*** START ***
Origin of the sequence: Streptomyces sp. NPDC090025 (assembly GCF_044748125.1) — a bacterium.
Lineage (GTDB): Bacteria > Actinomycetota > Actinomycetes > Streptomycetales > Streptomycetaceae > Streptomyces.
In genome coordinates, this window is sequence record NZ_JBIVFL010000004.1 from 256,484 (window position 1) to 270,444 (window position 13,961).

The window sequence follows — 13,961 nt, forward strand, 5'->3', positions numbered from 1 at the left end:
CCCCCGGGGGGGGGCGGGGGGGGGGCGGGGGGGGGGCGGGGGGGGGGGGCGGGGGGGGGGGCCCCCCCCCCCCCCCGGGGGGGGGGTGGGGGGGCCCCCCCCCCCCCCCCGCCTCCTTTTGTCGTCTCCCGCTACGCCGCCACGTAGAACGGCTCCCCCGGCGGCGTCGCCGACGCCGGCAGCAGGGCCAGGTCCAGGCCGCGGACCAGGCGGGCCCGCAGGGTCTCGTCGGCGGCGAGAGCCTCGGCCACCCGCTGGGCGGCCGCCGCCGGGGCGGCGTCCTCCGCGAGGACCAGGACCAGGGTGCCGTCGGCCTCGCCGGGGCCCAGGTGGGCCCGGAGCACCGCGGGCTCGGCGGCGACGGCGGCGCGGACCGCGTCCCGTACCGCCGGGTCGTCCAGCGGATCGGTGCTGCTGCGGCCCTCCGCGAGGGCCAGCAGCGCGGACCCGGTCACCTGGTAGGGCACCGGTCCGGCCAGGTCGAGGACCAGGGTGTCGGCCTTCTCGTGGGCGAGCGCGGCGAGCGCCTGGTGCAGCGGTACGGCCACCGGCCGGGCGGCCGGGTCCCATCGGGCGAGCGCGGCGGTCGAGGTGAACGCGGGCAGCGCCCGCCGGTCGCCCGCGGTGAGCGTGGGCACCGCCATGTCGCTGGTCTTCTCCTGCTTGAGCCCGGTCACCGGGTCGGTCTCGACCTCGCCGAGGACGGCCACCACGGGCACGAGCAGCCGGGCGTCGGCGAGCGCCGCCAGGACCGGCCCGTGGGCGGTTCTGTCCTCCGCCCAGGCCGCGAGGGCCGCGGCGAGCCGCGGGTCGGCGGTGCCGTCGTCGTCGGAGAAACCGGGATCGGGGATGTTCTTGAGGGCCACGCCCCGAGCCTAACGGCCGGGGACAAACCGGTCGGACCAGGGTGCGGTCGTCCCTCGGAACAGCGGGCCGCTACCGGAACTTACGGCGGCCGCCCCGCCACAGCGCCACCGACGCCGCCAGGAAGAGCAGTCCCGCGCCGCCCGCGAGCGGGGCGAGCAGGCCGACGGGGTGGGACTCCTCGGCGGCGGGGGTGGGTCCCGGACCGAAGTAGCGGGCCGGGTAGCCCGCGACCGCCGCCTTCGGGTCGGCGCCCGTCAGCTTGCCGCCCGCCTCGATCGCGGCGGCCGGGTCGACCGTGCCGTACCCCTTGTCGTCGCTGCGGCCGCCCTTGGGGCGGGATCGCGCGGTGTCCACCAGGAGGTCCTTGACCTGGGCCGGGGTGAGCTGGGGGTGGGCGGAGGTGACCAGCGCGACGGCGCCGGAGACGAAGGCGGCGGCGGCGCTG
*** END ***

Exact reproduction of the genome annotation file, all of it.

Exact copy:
Origin of the sequence: Streptomyces sp. NPDC090025 (assembly GCF_044748125.1) — a bacterium.
Lineage (GTDB): Bacteria > Actinomycetota > Actinomycetes > Streptomycetales > Streptomycetaceae > Streptomyces.
In genome coordinates, this window is sequence record NZ_JBIVFL010000004.1 from 256,484 (window position 1) to 270,444 (window position 13,961).

The window sequence follows — 13,961 nt, forward strand, 5'->3', positions numbered from 1 at the left end:
CCCCCGGGGGGGGGCGGGGGGGGGGCGGGGGGGGGGCGGGGGGGGGGGGCGGGGGGGGGGGCCCCCCCCCCCCCCCGGGGGGGGGGTGGGGGGGCCCCCCCCCCCCCCCCGCCTCCTTTTGTCGTCTCCCGCTACGCCGCCACGTAGAACGGCTCCCCCGGCGGCGTCGCCGACGCCGGCAGCAGGGCCAGGTCCAGGCCGCGGACCAGGCGGGCCCGCAGGGTCTCGTCGGCGGCGAGAGCCTCGGCCACCCGCTGGGCGGCCGCCGCCGGGGCGGCGTCCTCCGCGAGGACCAGGACCAGGGTGCCGTCGGCCTCGCCGGGGCCCAGGTGGGCCCGGAGCACCGCGGGCTCGGCGGCGACGGCGGCGCGGACCGCGTCCCGTACCGCCGGGTCGTCCAGCGGATCGGTGCTGCTGCGGCCCTCCGCGAGGGCCAGCAGCGCGGACCCGGTCACCTGGTAGGGCACCGGTCCGGCCAGGTCGAGGACCAGGGTGTCGGCCTTCTCGTGGGCGAGCGCGGCGAGCGCCTGGTGCAGCGGTACGGCCACCGGCCGGGCGGCCGGGTCCCATCGGGCGAGCGCGGCGGTCGAGGTGAACGCGGGCAGCGCCCGCCGGTCGCCCGCGGTGAGCGTGGGCACCGCCATGTCGCTGGTCTTCTCCTGCTTGAGCCCGGTCACCGGGTCGGTCTCGACCTCGCCGAGGACGGCCACCACGGGCACGAGCAGCCGGGCGTCGGCGAGCGCCGCCAGGACCGGCCCGTGGGCGGTTCTGTCCTCCGCCCAGGCCGCGAGGGCCGCGGCGAGCCGCGGGTCGGCGGTGCCGTCGTCGTCGGAGAAACCGGGATCGGGGATGTTCTTGAGGGCCACGCCCCGAGCCTAACGGCCGGGGACAAACCGGTCGGACCAGGGTGCGGTCGTCCCTCGGAACAGCGGGCCGCTACCGGAACTTACGGCGGCCGCCCCGCCACAGCGCCACCGACGCCGCCAGGAAGAGCAGTCCCGCGCCGCCCGCGAGCGGGGCGAGCAGGCCGACGGGGTGGGACTCCTCGGCGGCGGGGGTGGGTCCCGGACCGAAGTAGCGGGCCGGGTAGCCCGCGACCGCCGCCTTCGGGTCGGCGCCCGTCAGCTTGCCGCCCGCCTCGATCGCGGCGGCCGGGTCGACCGTGCCGTACCCCTTGTCGTCGCTGCGGCCGCCCTTGGGGCGGGATCGCGCGGTGTCCACCAGGAGGTCCTTGACCTGGGCCGGGGTGAGCTGGGGGTGGGCGGAGGTGACCAGCGCGACGGCGCCGGAGACGAAGGCGGCGGCGGCGCTG